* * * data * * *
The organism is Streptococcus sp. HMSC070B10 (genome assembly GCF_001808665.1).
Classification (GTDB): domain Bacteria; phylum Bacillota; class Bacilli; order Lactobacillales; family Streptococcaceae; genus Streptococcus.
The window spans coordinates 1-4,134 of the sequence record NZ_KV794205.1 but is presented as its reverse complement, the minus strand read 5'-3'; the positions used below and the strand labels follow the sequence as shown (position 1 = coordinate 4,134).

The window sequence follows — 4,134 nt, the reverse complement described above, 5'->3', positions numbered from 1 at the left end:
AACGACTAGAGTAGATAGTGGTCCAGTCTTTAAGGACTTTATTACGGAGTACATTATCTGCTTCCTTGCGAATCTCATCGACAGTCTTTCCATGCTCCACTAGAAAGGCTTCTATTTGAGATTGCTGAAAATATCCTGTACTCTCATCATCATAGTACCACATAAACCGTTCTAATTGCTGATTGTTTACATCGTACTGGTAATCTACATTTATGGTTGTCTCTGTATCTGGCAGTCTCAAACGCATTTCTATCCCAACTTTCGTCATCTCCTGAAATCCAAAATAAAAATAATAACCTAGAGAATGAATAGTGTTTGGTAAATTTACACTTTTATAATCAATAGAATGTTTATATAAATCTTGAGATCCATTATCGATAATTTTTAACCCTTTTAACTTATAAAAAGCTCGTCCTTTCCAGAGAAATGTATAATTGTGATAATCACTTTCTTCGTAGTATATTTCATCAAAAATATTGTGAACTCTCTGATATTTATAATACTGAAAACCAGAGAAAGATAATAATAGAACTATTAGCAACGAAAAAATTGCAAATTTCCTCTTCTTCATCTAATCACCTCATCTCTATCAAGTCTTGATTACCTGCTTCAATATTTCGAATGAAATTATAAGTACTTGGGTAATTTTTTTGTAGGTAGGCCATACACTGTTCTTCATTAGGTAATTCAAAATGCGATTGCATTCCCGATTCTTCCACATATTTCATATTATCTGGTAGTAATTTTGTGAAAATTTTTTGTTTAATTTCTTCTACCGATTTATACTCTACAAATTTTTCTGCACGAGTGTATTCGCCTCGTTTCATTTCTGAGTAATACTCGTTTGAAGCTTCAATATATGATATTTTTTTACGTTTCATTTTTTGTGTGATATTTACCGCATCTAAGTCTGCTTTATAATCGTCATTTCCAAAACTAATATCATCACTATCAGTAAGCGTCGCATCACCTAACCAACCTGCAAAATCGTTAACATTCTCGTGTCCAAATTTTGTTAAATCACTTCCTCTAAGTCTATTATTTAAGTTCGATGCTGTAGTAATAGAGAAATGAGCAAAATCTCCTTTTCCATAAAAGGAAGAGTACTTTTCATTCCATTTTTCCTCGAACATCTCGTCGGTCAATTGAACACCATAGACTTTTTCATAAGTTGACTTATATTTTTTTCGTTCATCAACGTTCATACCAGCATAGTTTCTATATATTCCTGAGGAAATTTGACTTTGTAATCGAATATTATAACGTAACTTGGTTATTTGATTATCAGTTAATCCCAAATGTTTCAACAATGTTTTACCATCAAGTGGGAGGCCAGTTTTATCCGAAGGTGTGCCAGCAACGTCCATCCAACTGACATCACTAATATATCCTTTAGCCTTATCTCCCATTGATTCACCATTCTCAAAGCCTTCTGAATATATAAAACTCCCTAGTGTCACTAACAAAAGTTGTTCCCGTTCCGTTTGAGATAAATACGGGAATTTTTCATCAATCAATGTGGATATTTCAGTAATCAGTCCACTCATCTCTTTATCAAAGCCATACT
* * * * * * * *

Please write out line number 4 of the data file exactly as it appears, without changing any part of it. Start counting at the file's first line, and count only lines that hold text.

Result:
The window sequence follows — 4,134 nt, the reverse complement described above, 5'->3', positions numbered from 1 at the left end: